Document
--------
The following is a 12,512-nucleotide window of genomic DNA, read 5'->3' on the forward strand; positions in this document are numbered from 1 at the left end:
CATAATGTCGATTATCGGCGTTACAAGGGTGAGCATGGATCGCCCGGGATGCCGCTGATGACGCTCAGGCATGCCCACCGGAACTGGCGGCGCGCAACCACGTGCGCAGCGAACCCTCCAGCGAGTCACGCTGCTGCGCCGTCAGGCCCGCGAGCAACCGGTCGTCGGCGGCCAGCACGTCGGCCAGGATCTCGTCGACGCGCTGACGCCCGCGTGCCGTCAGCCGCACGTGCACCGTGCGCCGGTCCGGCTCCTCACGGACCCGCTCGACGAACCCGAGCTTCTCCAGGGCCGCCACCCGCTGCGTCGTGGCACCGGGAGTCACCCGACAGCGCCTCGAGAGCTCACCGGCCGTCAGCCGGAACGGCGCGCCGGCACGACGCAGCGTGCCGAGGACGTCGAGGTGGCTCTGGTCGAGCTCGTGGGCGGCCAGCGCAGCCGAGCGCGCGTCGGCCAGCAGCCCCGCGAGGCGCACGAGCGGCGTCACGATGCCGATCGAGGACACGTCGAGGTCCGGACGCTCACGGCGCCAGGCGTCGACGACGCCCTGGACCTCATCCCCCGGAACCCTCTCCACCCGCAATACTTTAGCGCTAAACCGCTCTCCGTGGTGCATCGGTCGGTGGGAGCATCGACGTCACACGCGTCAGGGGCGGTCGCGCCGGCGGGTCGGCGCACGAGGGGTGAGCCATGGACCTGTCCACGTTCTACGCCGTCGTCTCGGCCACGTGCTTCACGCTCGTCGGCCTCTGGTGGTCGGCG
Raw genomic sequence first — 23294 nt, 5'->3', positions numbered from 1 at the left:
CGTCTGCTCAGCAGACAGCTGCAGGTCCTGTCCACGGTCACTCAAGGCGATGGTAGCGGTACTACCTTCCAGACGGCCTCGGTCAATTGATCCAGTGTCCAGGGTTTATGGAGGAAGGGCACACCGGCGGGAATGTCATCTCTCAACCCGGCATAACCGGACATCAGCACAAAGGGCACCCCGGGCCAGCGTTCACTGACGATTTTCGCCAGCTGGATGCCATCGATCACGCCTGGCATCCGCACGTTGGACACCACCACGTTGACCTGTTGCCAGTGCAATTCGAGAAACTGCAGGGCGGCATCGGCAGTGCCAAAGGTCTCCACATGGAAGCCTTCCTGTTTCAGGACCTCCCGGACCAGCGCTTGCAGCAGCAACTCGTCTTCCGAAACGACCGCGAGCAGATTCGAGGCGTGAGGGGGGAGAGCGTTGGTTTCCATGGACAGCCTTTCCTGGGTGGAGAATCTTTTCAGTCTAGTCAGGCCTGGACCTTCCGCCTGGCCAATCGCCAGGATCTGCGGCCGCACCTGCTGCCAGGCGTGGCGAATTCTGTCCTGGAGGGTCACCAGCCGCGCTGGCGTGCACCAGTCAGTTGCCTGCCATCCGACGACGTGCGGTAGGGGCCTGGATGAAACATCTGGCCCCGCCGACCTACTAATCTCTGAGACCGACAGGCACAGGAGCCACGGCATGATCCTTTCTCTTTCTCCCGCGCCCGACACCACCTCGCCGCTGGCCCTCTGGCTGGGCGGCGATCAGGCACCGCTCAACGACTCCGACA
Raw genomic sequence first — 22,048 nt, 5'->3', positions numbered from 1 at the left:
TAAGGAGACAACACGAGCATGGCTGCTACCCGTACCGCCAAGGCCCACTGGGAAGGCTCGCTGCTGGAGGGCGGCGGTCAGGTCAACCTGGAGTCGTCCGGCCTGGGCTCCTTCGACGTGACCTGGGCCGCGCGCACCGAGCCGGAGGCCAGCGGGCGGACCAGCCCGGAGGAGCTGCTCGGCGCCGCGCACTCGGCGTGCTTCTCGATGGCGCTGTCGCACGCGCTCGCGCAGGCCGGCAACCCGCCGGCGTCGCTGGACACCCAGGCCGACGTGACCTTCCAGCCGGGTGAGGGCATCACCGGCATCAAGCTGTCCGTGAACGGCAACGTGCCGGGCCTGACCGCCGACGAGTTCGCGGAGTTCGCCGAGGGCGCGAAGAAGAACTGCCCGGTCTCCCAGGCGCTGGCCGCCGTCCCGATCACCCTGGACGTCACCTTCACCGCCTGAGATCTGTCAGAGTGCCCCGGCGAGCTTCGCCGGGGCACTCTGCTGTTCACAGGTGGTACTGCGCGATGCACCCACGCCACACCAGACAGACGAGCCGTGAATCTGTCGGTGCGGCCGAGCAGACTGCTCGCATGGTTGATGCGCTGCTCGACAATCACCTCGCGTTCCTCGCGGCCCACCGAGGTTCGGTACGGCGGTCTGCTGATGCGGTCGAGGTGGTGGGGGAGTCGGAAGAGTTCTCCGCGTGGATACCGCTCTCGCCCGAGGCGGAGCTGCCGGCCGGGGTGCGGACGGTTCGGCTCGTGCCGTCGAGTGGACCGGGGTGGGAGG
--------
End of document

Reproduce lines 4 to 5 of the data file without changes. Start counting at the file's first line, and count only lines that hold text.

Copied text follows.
CGTCTGCTCAGCAGACAGCTGCAGGTCCTGTCCACGGTCACTCAAGGCGATGGTAGCGGTACTACCTTCCAGACGGCCTCGGTCAATTGATCCAGTGTCCAGGGTTTATGGAGGAAGGGCACACCGGCGGGAATGTCATCTCTCAACCCGGCATAACCGGACATCAGCACAAAGGGCACCCCGGGCCAGCGTTCACTGACGATTTTCGCCAGCTGGATGCCATCGATCACGCCTGGCATCCGCACGTTGGACACCACCACGTTGACCTGTTGCCAGTGCAATTCGAGAAACTGCAGGGCGGCATCGGCAGTGCCAAAGGTCTCCACATGGAAGCCTTCCTGTTTCAGGACCTCCCGGACCAGCGCTTGCAGCAGCAACTCGTCTTCCGAAACGACCGCGAGCAGATTCGAGGCGTGAGGGGGGAGAGCGTTGGTTTCCATGGACAGCCTTTCCTGGGTGGAGAATCTTTTCAGTCTAGTCAGGCCTGGACCTTCCGCCTGGCCAATCGCCAGGATCTGCGGCCGCACCTGCTGCCAGGCGTGGCGAATTCTGTCCTGGAGGGTCACCAGCCGCGCTGGCGTGCACCAGTCAGTTGCCTGCCATCCGACGACGTGCGGTAGGGGCCTGGATGAAACATCTGGCCCCGCCGACCTACTAATCTCTGAGACCGACAGGCACAGGAGCCACGGCATGATCCTTTCTCTTTCTCCCGCGCCCGACACCACCTCGCCGCTGGCCCTCTGGCTGGGCGGCGATCAGGCACCGCTCAACGACTCCGACA
Raw genomic sequence first — 22,048 nt, 5'->3', positions numbered from 1 at the left: